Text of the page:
Thursday, April 11, 2013

Return of the eyebrows

We know already that Labour thinks that the Government is cutting public spending "too far and too fast". We also know that Labour thinks that where taxes should be increased, it should be on "the rich" and especially on "the bankers", and so we can expect an increase in taxation on the "rich". So let's play a little game.

A one-term Tory Government runs out of puff and loses, narrowly, to a Labour Government that has many of the same personnel, and mostly the same ideas as it had when it lost. It comes into office at a time of very gloomy economic forecasts, including rising inflation and a sizeable budget deficit. In its first budget, the new Chancellor announces a substantial increase in public spending, funded by increased borrowing and substantially increased taxes on the wealthy.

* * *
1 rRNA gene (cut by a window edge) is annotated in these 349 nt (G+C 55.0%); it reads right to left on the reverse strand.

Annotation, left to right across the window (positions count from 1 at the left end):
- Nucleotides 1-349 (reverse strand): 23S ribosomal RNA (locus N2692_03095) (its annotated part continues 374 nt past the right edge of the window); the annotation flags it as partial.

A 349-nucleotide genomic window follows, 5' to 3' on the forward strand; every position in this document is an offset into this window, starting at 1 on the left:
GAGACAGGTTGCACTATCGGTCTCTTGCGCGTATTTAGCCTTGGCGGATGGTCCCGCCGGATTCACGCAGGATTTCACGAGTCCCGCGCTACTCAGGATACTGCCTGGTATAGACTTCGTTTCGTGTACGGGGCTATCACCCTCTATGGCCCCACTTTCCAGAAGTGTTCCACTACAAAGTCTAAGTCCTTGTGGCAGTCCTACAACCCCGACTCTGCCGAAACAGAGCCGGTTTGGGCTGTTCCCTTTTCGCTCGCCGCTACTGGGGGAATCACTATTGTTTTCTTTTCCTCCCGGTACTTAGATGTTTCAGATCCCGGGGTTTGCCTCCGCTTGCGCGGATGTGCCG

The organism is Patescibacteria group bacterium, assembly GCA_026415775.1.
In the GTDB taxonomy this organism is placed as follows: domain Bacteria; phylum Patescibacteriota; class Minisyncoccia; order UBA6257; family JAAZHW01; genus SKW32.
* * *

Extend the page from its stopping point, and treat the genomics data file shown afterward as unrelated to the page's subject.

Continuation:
We've been here before.

With inflation already running at 17%, Dennis Healey increased public spending by an astonishing 35% in 74-5 and a further 25% in 75-6. Most of the cost of this was met in borrowing (the deficit sprang up to £8bn and then £11bn) but there were also tax rises - the standard rate was raised to 33% and the top rate to 83%. Corporation tax was jacked up to 52% - this was also the budget where tax on investment income reached 98%.

It's all a bit depressing. If Ed Balls really wanted to be like Dennis Healey, why couldn't he skip the early, lunatic years and skip straight to 1977?


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